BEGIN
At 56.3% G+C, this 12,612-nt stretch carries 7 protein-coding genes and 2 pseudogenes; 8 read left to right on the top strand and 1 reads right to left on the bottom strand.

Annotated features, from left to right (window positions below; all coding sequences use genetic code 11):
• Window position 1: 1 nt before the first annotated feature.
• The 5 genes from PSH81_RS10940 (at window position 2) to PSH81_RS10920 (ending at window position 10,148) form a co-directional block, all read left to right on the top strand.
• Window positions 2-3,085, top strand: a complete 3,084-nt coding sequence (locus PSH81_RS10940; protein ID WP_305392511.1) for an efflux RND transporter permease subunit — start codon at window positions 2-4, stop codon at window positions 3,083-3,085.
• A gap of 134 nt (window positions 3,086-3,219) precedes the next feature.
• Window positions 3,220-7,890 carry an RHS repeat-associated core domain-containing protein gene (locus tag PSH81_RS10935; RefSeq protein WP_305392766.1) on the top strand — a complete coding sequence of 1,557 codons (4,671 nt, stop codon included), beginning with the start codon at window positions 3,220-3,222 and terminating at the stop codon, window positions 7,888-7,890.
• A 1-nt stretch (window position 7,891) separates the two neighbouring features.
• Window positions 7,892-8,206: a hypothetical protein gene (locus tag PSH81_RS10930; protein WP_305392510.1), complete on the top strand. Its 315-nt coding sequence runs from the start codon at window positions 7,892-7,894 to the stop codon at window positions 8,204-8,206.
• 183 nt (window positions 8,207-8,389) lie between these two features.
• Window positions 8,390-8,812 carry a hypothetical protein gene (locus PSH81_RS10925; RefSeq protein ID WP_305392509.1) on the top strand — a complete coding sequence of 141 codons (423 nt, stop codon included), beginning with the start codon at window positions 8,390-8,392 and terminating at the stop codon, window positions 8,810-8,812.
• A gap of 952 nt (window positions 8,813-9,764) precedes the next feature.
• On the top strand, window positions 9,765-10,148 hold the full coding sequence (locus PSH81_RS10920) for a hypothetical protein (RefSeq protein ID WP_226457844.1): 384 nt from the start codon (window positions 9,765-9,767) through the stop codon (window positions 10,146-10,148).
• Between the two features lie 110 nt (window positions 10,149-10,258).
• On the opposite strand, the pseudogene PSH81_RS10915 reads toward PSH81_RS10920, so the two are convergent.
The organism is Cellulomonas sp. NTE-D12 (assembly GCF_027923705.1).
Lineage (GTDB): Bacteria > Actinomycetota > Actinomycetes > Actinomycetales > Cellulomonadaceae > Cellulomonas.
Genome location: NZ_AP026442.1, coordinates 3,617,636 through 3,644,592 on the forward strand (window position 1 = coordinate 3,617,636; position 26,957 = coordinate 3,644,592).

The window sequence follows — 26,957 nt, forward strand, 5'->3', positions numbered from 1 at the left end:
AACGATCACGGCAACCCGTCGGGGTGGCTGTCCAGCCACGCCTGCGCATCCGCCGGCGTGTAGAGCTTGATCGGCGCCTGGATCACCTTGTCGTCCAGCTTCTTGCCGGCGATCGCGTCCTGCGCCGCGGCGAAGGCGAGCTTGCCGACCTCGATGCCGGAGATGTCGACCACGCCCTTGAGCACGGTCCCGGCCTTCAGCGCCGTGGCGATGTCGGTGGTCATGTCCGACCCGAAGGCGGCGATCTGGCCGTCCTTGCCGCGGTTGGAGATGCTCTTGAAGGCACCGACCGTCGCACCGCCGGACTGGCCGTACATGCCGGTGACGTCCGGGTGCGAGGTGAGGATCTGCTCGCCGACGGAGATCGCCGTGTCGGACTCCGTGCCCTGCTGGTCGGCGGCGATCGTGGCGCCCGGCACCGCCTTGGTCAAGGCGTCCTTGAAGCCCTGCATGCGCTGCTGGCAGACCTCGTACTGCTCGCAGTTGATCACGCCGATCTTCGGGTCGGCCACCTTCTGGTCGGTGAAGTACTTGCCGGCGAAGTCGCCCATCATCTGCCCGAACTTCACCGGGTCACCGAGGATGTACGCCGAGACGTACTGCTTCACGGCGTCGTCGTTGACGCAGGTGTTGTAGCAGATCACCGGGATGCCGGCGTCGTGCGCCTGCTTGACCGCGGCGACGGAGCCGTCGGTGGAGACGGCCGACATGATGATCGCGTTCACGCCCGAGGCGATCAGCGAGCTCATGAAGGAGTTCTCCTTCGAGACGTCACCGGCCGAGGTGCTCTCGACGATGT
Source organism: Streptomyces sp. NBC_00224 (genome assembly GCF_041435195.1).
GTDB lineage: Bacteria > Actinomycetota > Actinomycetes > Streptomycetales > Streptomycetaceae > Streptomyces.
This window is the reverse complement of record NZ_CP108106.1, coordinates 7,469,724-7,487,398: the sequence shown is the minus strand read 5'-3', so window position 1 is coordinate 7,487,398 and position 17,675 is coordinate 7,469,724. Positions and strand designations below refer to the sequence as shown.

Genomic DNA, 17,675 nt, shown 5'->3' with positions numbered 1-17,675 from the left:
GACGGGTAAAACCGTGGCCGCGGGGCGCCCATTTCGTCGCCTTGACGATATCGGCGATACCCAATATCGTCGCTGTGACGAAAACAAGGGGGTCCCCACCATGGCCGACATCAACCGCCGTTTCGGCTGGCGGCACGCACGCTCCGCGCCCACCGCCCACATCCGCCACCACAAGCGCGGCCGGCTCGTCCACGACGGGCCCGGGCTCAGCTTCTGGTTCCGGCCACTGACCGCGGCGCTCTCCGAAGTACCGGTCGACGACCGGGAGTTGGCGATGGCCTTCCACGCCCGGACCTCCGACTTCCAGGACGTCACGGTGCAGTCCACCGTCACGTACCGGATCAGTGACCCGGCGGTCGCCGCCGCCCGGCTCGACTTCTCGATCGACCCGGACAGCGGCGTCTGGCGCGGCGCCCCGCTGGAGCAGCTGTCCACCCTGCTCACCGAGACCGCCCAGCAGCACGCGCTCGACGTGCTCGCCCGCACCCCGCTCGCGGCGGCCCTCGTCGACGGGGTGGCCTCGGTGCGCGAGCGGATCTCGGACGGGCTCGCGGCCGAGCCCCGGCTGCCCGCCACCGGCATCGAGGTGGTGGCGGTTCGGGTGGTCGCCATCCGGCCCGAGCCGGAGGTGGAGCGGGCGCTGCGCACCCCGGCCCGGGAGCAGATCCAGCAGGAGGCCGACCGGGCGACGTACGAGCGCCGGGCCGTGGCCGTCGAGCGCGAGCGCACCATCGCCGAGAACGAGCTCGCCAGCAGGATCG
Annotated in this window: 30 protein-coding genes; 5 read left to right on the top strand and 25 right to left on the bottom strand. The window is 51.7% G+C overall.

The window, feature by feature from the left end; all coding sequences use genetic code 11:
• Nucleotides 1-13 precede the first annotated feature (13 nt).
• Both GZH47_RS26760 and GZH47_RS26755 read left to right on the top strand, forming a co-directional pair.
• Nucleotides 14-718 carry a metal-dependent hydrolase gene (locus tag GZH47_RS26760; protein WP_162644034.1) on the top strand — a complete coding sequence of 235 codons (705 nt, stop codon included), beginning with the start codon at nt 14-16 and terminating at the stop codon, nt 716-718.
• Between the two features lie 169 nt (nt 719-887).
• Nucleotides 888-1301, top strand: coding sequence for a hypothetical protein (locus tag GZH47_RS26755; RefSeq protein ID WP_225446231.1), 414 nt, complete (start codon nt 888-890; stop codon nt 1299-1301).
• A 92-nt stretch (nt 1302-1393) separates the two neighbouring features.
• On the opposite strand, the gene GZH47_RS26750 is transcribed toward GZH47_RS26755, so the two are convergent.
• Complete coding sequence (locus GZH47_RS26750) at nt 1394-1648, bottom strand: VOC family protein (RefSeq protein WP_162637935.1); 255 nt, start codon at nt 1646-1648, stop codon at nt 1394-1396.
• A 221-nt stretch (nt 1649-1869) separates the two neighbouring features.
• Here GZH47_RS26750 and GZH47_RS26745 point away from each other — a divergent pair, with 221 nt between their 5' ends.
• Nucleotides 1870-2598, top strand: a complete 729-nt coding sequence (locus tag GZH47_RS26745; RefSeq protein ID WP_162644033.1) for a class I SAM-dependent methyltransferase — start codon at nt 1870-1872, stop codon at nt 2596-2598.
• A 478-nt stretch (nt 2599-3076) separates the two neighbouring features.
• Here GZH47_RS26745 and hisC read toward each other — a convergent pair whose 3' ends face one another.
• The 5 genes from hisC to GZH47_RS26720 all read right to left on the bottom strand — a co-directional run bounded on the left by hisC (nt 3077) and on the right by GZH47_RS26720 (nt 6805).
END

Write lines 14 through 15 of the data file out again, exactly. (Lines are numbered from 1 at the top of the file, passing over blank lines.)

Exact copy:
• Between the two features lie 110 nt (window positions 10,149-10,258).
• On the opposite strand, the pseudogene PSH81_RS10915 reads toward PSH81_RS10920, so the two are convergent.